I just dropped about 200 bucks on 1/72 model aircraft kits and supplies. Not hard when when even cheap small kits are close to 20 bucks after shipping and glue is over 6 bucks a tube. But that's what I get for starting a new hobby while working on Beer #4. Still I don't think I did too bad I wound up with 6 planes. But I have a suspicion I'm going to be buying them quicker than I build them. There are several others I want. Can I keep myself down to 1 or 2 a month after the initial stock pile shows up? I've got stuff I never dreamed there could be, coming. like 2 special fluids related to placing decals.
I'm sort of starting from scratch. I Built some WWII Italian fighter back in 1992. Before that the last plastic model I built was probably 1970. That was when a 1/48 monogram or Revell was going for something like $2.00.
Yeah, you have to exercise discipline, if you want to avoid accumulating a stash of unbuilt kits. But it depends on what you want out of the hobby.
It's discretionary income that we're spending, first of all; that is, it's a hobby, it's not food, clothing, shelter. If you enjoy thinking about a kit, then buying it and thinking about building it, savoring that anticipation, then don't feel bad about it. It's a hobby.
If you want to balance this against getting the most for your money-satisfying your Dutchy sense, as we'd say around here-then you need to exercise discipline, as I said at the beginning of this reply, and perhaps establish some limits for yourself. You can decide that you'll buy only one kit at a time, for example, or that you won't buy a new one, till you finish whatever you're working on. You can decide to establish a budget for kits and supplies. For example, I don't buy a lot of new kits. I buy a lot of classic kits, like Monogram airplanes, for example, because that's what I grew up with and it's what I like. And I won't pay more than certain dollar amounts for them. Ten bucks for a single-engined airplane in 1/48 scale. Fifteen to twenty for the B-17 or B-24. It means I have to be patient and keep my eyes open, but I know that eventually I can find what I want for the price I want. I do the same with the metal figures I paint. I buy old figures from Stadden, for example, and I try to get them for no more than ten bucks for a foot figure, twenty for a mounted figure. Those are rules of thumb, of course, guidelines, and I have occasionally violated them, but far less than I honor them.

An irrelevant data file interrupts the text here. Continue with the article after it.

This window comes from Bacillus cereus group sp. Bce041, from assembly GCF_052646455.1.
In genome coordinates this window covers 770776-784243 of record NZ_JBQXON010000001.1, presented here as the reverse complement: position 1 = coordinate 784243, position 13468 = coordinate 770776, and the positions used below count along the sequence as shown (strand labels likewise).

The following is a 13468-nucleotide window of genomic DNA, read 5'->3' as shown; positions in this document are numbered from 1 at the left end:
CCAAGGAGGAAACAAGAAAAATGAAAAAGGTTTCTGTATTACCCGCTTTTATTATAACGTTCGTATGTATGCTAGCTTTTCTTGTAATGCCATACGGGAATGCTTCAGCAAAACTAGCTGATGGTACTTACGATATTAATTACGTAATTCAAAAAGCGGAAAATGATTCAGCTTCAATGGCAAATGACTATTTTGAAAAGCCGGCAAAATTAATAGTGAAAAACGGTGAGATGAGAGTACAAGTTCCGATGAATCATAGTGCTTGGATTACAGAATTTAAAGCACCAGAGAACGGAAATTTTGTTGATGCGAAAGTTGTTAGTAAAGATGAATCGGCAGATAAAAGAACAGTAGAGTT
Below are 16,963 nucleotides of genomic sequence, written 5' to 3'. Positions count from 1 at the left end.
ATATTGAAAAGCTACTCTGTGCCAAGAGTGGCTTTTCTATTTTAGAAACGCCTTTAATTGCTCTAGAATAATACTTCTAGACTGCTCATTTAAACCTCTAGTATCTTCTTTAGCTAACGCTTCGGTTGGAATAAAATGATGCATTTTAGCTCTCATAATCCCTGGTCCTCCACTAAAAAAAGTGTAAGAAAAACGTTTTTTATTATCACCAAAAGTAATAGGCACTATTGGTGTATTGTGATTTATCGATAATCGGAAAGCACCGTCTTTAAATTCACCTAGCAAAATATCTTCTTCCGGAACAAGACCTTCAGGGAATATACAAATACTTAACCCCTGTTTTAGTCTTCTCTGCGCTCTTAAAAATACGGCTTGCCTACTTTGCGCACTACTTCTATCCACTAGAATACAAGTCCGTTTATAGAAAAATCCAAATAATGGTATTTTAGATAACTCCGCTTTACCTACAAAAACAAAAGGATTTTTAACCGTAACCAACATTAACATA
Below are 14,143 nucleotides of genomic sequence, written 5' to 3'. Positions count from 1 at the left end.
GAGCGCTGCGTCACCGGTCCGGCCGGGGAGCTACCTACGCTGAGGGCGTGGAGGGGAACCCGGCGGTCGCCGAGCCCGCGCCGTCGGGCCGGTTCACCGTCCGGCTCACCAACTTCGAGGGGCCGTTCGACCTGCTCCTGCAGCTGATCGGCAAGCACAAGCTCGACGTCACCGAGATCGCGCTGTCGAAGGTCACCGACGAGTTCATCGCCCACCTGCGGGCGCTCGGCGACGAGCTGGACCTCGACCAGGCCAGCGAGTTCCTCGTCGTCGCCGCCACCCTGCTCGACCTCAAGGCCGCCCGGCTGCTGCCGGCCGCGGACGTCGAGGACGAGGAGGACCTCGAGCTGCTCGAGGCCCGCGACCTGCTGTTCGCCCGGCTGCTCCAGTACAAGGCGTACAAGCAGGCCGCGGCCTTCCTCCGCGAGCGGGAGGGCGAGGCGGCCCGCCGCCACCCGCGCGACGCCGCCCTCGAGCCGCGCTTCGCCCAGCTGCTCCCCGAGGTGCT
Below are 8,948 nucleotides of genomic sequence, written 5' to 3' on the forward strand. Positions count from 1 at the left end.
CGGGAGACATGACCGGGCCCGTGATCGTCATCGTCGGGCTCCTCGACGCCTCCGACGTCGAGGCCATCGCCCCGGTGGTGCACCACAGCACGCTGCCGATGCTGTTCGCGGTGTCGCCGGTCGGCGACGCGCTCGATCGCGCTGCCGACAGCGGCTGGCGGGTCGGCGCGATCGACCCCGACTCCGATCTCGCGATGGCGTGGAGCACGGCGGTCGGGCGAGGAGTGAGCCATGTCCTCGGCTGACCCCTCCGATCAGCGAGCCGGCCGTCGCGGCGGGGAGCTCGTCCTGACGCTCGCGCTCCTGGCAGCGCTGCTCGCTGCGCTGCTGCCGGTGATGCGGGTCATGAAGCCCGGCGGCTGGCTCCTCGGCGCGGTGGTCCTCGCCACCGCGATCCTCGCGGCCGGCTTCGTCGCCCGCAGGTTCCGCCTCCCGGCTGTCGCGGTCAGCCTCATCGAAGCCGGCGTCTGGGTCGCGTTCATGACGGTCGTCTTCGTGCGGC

Same goes with supplies. I know what I want. I avoid picking up the Next Big Brand to come along, realizing that I have a pretty good stock of paint, glue, etc, and I want to use that up before I might start buying another brand's version of what I already have. I also economize-for water-based acrylic paints, for my purposes, the craft store brands are just as good as Andrea of Vallejo, are cheaper by volume, and have multiple uses.
I will spend more for my brushes, but that follows the advice of Jeff Smith, the Frugal Gourmet, from back in the day: "Frugal doesn't mean you're cheap, it means you don't waste anything." That means that if you buy a tool that costs three times as much as another brand, but will last ten times as long and serve you well that whole time, then it's a saving compared to having to replace a cheaper item more frequently.
That's why I don't complain about prices. Prices are what they are, and when we consider the costs of producing an item, from design, to collecting and processing the raw materials, to distributing the item, prices aren't too bad. And it's a hobby, so it's discretionary.
Also-and I think I said this in my first reply to this thread-I suspect that if we look past the price, to the amount of time we have work to earn the money to buy the kit, or the paint, or the tool, it's probably less than it took forty years ago, fifty years ago.
Finally, regarding looking at other's builds, online, or in the magazines, and at shows, you're right about building for yourself. It's easy to let those builds make us think we need to produce contest winners. But I always remember the motto of a fella who used to write for Internet Modeler, back in the day: "Build what you
like, the way you
Be careful of Hyperscale, too. It angries up the blood.